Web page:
By contrast, machine learning is inductive, meaning that once it is fed a sufficiently large amount of information (like 1,000,000 Word documents), it can intuit the rules that will most likely apply to any one Word document. For example, an inductive spell check would adapt to each user’s writing style and provide recommendations based on not only the English language, but also that particular user’s style within it. Additionally, it can go one step further and not just edit a Word document but create one based on what the attorney and client require. That is, because the machine is already familiar with the structure of the requested document, all it needs are the terms the client must have to develop a complete document.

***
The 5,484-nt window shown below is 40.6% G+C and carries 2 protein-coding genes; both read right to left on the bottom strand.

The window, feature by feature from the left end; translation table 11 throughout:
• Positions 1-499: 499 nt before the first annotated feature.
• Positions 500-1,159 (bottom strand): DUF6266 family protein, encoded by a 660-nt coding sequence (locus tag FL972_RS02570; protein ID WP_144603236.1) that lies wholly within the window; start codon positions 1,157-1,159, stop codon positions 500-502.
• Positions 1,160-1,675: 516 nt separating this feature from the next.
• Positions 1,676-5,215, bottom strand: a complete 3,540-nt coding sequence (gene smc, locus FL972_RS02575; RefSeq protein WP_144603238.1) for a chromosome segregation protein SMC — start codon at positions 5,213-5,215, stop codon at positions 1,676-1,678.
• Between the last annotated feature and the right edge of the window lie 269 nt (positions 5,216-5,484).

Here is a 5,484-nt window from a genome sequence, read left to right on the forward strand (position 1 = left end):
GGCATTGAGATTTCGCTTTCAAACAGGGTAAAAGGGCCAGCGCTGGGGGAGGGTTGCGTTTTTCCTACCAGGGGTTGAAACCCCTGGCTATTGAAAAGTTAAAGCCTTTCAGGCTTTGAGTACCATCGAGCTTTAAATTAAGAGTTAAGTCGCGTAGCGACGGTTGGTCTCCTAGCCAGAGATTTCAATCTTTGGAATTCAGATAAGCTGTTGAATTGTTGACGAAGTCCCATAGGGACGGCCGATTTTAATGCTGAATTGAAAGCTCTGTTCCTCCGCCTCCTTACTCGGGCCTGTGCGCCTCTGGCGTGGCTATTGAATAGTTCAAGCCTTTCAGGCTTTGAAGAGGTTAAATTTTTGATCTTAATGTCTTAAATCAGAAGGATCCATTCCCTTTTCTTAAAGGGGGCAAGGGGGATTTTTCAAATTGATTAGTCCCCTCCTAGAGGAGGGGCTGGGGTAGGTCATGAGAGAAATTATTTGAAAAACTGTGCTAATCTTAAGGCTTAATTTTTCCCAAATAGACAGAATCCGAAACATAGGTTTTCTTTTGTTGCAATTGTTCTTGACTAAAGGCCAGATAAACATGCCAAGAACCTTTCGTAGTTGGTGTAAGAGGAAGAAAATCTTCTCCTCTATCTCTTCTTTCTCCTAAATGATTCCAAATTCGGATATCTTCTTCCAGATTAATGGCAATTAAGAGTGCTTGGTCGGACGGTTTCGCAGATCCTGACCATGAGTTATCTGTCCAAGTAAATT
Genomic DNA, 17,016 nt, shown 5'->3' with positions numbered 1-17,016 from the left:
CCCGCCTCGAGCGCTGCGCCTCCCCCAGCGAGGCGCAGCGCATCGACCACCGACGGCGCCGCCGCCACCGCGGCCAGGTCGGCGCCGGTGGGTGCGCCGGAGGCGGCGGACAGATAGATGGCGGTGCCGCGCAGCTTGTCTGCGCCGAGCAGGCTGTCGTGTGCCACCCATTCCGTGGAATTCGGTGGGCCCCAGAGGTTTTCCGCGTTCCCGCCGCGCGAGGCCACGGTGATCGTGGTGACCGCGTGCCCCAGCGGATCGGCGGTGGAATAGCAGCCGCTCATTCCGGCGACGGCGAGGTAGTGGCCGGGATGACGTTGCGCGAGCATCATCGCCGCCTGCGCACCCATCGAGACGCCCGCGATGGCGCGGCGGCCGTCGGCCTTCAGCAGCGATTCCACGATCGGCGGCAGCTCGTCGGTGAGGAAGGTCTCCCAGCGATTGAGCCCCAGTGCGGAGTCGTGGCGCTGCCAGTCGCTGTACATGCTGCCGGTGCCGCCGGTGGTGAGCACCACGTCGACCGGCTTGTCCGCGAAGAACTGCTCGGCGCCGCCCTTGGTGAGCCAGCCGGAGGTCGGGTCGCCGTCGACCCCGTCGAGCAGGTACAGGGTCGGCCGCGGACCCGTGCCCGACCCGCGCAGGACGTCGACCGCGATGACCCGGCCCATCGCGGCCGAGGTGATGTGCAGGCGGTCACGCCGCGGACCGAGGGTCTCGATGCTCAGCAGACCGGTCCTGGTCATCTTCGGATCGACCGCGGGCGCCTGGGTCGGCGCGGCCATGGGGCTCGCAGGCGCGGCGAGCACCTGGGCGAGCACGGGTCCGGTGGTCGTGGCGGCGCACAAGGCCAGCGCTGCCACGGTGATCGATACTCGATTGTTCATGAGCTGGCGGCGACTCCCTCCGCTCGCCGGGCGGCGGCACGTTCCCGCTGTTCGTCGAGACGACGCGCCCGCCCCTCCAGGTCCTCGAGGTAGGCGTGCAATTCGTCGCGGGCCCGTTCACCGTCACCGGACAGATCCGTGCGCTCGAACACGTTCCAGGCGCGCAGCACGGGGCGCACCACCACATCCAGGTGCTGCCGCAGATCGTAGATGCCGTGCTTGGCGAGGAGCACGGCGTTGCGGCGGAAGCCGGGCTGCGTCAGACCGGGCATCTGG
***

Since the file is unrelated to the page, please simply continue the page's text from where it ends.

E-discovery tools provide a useful example of the progress from deductive to inductive AI in the legal sphere. The first e-discovery tools required attorneys to manually instruct their document review software as to the exact terms or ideas that were relevant and not. The software then scanned all the documents and produced only those results that were predetermined by the attorneys to be relevant. Despite cutting down the attorney hours necessary to review the discovery, the software still required significant time and expense at the beginning and end of the process. E-discovery tools now, however, can utilize machine learning technology so that the software can produce far more reliable keyword results, in rank order of relevance, with much less human input. Once the machine knows what the lawyer is hoping to find in the discovery (from both the human input and induction), it will automatically determine all related keyword mentions, as well as their likelihood to be germane to the lawyer’s investigation. More importantly, the software is constantly learning so that it can take the lessons from its first use and apply them to all subsequent uses.